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This paper was originally published by the Regional Science and Urban Economics journal.
Back in 2020, as a part of our "Data with Purpose" program, we provided our nationwide parcel data to MIT researcher - Arianna Salazar Miranda for their research on micro-persistence of layouts and design in neighborhood & urban planning. Arianna used our standardized, multi-dimensional land use code classification to calculate the share of residential uses in each USHC neighborhood.
"The land use data obtained from Regrid was instrumental for my work. It allowed me to document with great detail the activities happening in each neighborhood. Moreover, by leveraging the standardized land use classification system, I was able to compare the land use of parcels across different locations throughout the US."
- Arianna Salazar Miranda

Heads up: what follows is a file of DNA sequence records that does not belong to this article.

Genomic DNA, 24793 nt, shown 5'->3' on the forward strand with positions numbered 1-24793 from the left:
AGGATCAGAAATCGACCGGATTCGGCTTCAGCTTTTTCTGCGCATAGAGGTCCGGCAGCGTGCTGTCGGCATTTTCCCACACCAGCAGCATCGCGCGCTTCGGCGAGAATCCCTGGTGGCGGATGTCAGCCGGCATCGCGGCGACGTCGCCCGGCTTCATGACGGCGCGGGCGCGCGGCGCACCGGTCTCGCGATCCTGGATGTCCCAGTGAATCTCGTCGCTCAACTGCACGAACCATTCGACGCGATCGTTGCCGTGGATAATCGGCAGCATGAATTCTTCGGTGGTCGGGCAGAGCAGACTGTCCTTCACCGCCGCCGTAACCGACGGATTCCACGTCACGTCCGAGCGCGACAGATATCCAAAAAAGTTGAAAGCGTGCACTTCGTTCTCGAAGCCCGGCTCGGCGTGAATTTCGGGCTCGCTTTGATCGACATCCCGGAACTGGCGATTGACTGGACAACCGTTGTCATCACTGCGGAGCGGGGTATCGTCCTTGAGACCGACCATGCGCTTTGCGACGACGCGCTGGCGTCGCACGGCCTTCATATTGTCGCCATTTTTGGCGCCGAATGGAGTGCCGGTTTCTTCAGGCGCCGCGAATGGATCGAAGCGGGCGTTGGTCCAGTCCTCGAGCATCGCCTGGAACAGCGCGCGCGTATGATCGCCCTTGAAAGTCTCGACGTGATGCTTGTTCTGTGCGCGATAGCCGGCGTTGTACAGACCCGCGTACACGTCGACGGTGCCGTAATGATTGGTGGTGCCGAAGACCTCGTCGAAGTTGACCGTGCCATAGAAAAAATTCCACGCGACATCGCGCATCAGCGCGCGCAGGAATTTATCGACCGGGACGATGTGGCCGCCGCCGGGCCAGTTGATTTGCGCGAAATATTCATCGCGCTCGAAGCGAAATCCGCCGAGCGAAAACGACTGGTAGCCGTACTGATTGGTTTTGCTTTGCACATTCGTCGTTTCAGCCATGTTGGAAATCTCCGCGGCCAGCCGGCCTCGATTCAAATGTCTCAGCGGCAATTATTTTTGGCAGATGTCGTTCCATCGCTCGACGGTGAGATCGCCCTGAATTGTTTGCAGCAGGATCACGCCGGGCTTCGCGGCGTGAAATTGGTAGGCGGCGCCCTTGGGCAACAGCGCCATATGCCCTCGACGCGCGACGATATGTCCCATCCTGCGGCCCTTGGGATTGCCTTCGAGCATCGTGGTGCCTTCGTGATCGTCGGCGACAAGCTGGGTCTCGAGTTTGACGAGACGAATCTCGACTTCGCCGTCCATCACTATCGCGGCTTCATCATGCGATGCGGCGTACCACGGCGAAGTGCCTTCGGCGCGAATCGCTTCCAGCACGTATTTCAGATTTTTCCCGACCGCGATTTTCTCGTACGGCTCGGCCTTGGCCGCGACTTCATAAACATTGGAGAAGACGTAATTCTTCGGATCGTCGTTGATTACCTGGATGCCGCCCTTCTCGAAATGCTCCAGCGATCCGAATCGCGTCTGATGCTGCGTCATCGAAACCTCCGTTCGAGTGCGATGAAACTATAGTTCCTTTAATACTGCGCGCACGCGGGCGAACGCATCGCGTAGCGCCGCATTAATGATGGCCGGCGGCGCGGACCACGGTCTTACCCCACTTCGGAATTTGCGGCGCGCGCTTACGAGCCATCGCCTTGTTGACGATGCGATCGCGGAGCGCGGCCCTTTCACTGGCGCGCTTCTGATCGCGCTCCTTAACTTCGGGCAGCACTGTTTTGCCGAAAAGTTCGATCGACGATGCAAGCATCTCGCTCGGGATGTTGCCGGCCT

Neighborhood plans have been a crucial tool used by urban planners to control developments' type and character. This paper examines whether the initial plan of neighborhoods and their design features have a causal and persistent effect on a neighborhood's physical form. I explore this question in the context of the United States Housing Corporation—the first large-scale urban planning housing initiative in the United States. I show that the plans introduced by the USHC persisted and continue to influence the structure of neighborhoods today. To disentangle the role of location fundamentals (e.g., geography) from the causal effect of plans, I exploit a sharp natural experiment where I compare USHC neighborhoods that were planned but canceled with others that were planned and constructed and show that this persistence is causal and reflects the path dependence of plans. I then decompose plans into their design features and show that the configuration of blocks and the street layout persist via path dependence and are, therefore, characteristics that urban planners can influence in the long-run. Finally, I discuss potential mechanisms and provide suggestive evidence pointing to the role of coordination failures in generating path dependence.